Monday, September 24, 2012

Million Dollar Show


Martin Kaye, Lee Ferris, Derek Keeling, and Cody Slaughter assume the roles of Johnny Cash, Elvis Presley, Jerry Lee Lewis and Carl Perkins in 'Million Dollar Quartet.'
Image credit: Joan Marcus/Hennepin Theatre Trust
What if four of music's biggest legends spent an evening together early in their careers jamming together in the studio that discovered them all?
That “if” can be found in Million Dollar Quartet, the latest Broadway sensation to hit Hennepin Avenue.
Not so much a play as a concert,Million Dollar Quartet is a show based on a photo taken of four of the biggest music legends of the 1950s and 1960s at a meeting at Sun Records. These 'big four' – Johnny Cash, Elvis Presley, Jerry Lee Lewis and Carl Perkins – were all signed as complete unknowns to Sun, before going on to become powerhouse forces in the music world.
Each man's career is tied together through the owner of Sun Records, Sam Phillips (Christopher Grant), an extraordinarily talented recruiter whose unconventional ear discovered other famous artists such as Roy Orbison and Conway Twitty. Phillips underwent financial difficulties as the owner of Sun, selling Elvis' contract to RCA Records in order to produce first records for his other artists (including Johnny Cash).
The story of Sun Records, of a self-made man fighting the corporations creating generic popular music tastes, is certainly compelling. But the real sell for this show is its incredible musicians. Each plays his instruments live, and all do an excellent job personifying their characters – a tough feat to pull off when they are impersonating some of music history's best known personas.
Million Dollar Quartet features some of the biggest hits of this era. Standouts for me included “Folsom Prison Blues,” “I Hear You Knocking,” and the sublime a capella “Down By the Riverside.”
The vocal standout of this show was certainly Derek Keeling as Johnnie Cash, whose buttery low pedal tones electrified the audience like a blow dryer in a swimming pool. His performances were the least energized of the group, but well portrayed the unique style and thoughtful songwriting Cash is known for.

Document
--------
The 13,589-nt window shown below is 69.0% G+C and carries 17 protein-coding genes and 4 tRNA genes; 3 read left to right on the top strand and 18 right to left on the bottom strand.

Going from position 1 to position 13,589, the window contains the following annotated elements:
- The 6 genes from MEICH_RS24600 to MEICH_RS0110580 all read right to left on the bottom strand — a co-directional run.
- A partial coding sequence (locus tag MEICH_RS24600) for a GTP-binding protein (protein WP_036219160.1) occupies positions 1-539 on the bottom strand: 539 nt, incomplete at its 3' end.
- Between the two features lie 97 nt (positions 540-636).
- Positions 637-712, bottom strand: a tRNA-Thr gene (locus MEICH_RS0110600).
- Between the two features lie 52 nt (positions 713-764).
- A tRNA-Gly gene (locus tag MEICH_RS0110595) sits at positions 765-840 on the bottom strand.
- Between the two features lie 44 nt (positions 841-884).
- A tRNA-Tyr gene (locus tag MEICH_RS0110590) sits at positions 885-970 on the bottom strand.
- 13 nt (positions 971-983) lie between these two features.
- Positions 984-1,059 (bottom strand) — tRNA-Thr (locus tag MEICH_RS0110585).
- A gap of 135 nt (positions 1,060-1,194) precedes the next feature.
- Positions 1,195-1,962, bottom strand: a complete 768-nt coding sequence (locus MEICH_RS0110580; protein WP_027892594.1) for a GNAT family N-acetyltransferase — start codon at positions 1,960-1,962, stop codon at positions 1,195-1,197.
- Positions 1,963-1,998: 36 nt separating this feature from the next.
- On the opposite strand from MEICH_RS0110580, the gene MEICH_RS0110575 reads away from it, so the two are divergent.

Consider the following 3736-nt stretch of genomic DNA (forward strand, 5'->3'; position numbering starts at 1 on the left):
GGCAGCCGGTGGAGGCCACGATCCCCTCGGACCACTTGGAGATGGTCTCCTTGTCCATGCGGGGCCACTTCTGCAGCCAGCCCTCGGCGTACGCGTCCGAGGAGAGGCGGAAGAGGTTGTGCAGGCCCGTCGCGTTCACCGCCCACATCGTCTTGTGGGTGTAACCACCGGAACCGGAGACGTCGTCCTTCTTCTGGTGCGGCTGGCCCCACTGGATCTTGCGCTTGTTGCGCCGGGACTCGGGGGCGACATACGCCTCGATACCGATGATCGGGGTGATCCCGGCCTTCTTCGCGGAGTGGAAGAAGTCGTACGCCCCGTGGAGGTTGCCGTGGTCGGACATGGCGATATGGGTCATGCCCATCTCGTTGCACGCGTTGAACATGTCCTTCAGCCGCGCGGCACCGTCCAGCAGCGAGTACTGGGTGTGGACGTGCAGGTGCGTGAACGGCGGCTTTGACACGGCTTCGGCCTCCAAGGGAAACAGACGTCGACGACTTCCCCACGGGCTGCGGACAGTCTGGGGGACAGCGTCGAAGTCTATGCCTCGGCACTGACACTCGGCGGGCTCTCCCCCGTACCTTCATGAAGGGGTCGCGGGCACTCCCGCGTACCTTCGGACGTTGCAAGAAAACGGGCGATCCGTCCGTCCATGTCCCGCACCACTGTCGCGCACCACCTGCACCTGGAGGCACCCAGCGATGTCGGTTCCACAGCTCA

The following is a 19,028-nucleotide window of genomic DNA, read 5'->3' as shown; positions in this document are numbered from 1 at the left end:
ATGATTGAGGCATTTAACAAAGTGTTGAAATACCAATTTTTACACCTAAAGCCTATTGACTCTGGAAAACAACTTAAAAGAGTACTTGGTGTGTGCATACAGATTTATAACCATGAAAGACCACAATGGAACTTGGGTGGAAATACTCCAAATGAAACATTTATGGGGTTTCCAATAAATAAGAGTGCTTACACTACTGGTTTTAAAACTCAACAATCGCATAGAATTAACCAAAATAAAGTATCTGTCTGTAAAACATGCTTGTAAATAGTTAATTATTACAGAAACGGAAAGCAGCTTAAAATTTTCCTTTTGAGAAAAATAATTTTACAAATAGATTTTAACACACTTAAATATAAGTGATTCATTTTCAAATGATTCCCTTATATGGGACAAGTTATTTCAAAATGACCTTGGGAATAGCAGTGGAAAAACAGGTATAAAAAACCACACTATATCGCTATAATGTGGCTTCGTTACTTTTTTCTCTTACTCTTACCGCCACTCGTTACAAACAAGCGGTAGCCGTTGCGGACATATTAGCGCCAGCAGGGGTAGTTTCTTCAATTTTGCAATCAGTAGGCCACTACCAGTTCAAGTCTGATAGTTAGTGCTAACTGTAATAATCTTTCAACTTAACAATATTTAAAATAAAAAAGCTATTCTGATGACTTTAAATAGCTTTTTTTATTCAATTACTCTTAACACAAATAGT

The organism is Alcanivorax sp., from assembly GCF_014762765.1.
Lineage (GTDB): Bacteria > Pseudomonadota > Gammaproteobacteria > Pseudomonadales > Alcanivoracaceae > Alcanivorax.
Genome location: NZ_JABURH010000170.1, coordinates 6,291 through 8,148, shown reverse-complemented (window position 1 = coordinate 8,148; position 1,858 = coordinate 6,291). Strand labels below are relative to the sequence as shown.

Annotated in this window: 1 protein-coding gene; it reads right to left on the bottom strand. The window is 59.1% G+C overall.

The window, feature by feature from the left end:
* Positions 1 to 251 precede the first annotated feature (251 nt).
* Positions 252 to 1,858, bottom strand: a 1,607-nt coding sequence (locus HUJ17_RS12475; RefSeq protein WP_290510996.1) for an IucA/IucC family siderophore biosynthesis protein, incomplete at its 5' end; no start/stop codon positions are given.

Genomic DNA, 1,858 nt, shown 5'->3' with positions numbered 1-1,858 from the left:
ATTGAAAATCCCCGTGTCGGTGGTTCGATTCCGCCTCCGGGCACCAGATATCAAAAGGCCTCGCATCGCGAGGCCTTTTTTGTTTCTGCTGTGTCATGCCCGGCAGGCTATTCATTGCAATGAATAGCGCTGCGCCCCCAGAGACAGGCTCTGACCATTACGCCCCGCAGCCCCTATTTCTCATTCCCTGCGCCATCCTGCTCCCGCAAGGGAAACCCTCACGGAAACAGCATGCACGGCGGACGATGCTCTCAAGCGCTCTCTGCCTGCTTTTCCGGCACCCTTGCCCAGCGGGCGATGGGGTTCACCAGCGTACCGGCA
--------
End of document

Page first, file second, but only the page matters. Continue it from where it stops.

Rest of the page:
Not far behind was piano dynamo Martin Kaye as Jerry Lee Lewis. Dynamo is no exaggeration here – Kaye used every method possible to play his fiery pieces, including elbows, feet, props, and even sitting on top of his Baldwin upright and playing behind his back – no eyes, no pedals. He was a joy to watch.
As Elvis, Cody Slaughter had a dead-on look, voice, hip shimmy, and attitude. Vocally and instrumentally he was a bit shakier than the others, but I cannot imagine someone better physically suited for the part. Lee Ferris was also good as Carl Perkins, although not quite as scintillating as Keeling or Kaye.
Grant and Kelly Lamont (as Dyanne, Elvis' date) had fine performances and worked their relatively dry lines as well as possible. The background musicians were excellent, particularly Chuck Zayas, the bass player. By the finale number, Zayas was hand picking his strings to pieces at the front of the stage while Elvis stood on his instrument, generating an incredible sound and a visual that had the entire audience (literally) on their feet.
Million Dollar Quartet is an inventive form of concert. There's not much here for audiences seeking a thrilling plot, but it is a swingin' good time and a window into the challenges of having integrity and making money in the music industry. Anyone looking for a fabulous live concert should check it out.
+ For a look at upcoming Hennepin Theatre Trust performances visithennepintheatretrust.org/calendar.